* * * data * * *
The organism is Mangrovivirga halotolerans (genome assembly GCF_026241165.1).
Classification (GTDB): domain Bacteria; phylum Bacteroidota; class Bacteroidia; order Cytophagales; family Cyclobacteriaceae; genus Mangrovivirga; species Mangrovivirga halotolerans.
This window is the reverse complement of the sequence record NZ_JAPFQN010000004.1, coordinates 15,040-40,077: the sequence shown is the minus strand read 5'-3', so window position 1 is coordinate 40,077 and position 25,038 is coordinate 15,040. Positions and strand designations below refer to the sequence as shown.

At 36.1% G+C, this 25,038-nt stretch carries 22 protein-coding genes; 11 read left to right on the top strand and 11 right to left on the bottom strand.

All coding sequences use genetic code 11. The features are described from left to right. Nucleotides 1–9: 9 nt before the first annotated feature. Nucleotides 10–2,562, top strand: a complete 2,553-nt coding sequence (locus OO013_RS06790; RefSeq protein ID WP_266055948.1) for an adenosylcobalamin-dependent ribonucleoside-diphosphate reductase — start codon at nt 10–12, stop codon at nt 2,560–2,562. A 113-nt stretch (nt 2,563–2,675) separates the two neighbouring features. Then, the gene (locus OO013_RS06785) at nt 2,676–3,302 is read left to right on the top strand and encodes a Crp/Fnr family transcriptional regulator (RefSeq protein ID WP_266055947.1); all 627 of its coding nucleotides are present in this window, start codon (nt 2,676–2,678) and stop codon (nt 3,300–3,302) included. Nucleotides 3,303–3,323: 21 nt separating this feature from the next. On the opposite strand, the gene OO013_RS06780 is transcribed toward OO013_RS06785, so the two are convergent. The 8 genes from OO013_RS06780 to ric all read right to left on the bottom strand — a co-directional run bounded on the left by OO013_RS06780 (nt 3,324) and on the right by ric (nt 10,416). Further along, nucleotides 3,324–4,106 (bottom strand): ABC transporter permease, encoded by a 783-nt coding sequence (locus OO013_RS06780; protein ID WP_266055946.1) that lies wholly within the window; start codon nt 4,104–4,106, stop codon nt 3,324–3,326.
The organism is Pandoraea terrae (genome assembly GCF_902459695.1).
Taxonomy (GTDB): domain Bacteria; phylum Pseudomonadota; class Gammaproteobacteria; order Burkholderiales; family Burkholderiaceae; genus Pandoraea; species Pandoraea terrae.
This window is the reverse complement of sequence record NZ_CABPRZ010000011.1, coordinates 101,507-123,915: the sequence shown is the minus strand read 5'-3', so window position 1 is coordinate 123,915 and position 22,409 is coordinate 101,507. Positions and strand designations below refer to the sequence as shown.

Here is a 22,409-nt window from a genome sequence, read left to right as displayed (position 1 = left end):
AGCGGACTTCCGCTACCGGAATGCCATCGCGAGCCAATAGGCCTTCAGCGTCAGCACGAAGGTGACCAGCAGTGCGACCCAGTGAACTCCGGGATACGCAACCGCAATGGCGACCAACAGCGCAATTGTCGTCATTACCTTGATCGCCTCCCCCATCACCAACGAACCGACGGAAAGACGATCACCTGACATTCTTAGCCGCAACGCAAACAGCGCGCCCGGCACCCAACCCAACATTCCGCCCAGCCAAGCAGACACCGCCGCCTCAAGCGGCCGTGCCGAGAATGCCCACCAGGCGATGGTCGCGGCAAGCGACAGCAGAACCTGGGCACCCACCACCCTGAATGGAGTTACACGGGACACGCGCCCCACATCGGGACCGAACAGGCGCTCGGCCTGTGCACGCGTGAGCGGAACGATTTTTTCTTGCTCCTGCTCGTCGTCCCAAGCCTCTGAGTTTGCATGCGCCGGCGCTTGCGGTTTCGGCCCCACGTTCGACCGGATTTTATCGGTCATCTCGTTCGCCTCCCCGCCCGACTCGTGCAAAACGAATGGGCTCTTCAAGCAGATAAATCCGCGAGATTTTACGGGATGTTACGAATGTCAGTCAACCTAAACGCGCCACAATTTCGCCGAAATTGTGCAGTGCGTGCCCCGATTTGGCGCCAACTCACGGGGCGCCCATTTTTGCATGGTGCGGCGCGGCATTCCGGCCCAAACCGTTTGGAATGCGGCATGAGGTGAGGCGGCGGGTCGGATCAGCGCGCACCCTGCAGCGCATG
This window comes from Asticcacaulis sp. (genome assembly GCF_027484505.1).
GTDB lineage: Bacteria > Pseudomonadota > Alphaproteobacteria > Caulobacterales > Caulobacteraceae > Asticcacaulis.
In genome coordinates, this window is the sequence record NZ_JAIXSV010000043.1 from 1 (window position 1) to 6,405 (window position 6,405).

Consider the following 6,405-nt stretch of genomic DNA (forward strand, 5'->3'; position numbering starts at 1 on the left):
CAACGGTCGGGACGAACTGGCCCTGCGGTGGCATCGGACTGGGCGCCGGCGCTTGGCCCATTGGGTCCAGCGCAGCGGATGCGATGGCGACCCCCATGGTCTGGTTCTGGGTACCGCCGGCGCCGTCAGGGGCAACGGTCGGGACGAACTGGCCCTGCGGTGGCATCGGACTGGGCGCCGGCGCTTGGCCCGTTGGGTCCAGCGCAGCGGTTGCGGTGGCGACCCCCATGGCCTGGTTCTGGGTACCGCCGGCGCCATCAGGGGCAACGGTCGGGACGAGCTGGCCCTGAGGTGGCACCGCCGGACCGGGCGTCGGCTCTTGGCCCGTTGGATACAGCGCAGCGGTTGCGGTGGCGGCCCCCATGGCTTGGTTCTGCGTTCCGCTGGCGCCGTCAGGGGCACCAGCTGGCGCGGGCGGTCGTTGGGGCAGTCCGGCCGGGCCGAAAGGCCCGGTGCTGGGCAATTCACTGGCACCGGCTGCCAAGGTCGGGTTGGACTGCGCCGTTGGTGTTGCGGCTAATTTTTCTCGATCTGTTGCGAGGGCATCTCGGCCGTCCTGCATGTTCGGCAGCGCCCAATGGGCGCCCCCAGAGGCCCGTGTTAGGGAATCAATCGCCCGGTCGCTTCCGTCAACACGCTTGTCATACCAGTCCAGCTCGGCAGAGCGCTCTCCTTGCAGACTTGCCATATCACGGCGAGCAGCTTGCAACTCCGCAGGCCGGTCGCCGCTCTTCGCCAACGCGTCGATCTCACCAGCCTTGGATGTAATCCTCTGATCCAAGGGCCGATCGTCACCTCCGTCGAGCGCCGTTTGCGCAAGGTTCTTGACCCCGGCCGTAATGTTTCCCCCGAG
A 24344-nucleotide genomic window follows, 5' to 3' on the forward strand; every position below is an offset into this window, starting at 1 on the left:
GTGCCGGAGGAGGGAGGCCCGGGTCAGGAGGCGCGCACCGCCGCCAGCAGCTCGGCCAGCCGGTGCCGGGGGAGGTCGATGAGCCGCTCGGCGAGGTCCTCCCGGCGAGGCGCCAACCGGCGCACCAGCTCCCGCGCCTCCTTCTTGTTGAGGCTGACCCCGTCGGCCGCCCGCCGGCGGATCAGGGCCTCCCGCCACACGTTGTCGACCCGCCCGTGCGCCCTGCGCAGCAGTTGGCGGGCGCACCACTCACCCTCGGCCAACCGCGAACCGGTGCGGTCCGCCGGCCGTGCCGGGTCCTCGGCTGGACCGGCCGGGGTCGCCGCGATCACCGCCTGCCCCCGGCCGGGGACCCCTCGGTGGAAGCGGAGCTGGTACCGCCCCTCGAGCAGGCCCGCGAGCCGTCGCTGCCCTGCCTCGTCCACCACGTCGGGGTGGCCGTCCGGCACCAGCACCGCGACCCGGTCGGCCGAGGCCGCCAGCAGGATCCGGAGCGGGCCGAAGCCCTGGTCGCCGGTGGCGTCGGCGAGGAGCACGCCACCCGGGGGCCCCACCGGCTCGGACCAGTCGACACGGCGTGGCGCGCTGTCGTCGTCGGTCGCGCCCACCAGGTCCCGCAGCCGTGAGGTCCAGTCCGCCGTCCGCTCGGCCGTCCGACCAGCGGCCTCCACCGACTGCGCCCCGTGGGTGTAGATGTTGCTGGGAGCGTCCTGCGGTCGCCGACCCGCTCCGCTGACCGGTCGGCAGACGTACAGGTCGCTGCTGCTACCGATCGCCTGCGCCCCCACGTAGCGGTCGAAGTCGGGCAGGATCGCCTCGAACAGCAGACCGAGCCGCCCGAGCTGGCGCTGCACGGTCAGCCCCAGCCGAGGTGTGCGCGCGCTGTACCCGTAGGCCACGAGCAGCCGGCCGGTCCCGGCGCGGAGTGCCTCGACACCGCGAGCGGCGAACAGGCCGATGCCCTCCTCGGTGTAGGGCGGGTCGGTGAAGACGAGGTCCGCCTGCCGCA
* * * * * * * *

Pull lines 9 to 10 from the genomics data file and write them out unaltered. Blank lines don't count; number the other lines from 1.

Here is a 22,409-nt window from a genome sequence, read left to right as displayed (position 1 = left end):
AGCGGACTTCCGCTACCGGAATGCCATCGCGAGCCAATAGGCCTTCAGCGTCAGCACGAAGGTGACCAGCAGTGCGACCCAGTGAACTCCGGGATACGCAACCGCAATGGCGACCAACAGCGCAATTGTCGTCATTACCTTGATCGCCTCCCCCATCACCAACGAACCGACGGAAAGACGATCACCTGACATTCTTAGCCGCAACGCAAACAGCGCGCCCGGCACCCAACCCAACATTCCGCCCAGCCAAGCAGACACCGCCGCCTCAAGCGGCCGTGCCGAGAATGCCCACCAGGCGATGGTCGCGGCAAGCGACAGCAGAACCTGGGCACCCACCACCCTGAATGGAGTTACACGGGACACGCGCCCCACATCGGGACCGAACAGGCGCTCGGCCTGTGCACGCGTGAGCGGAACGATTTTTTCTTGCTCCTGCTCGTCGTCCCAAGCCTCTGAGTTTGCATGCGCCGGCGCTTGCGGTTTCGGCCCCACGTTCGACCGGATTTTATCGGTCATCTCGTTCGCCTCCCCGCCCGACTCGTGCAAAACGAATGGGCTCTTCAAGCAGATAAATCCGCGAGATTTTACGGGATGTTACGAATGTCAGTCAACCTAAACGCGCCACAATTTCGCCGAAATTGTGCAGTGCGTGCCCCGATTTGGCGCCAACTCACGGGGCGCCCATTTTTGCATGGTGCGGCGCGGCATTCCGGCCCAAACCGTTTGGAATGCGGCATGAGGTGAGGCGGCGGGTCGGATCAGCGCGCACCCTGCAGCGCATG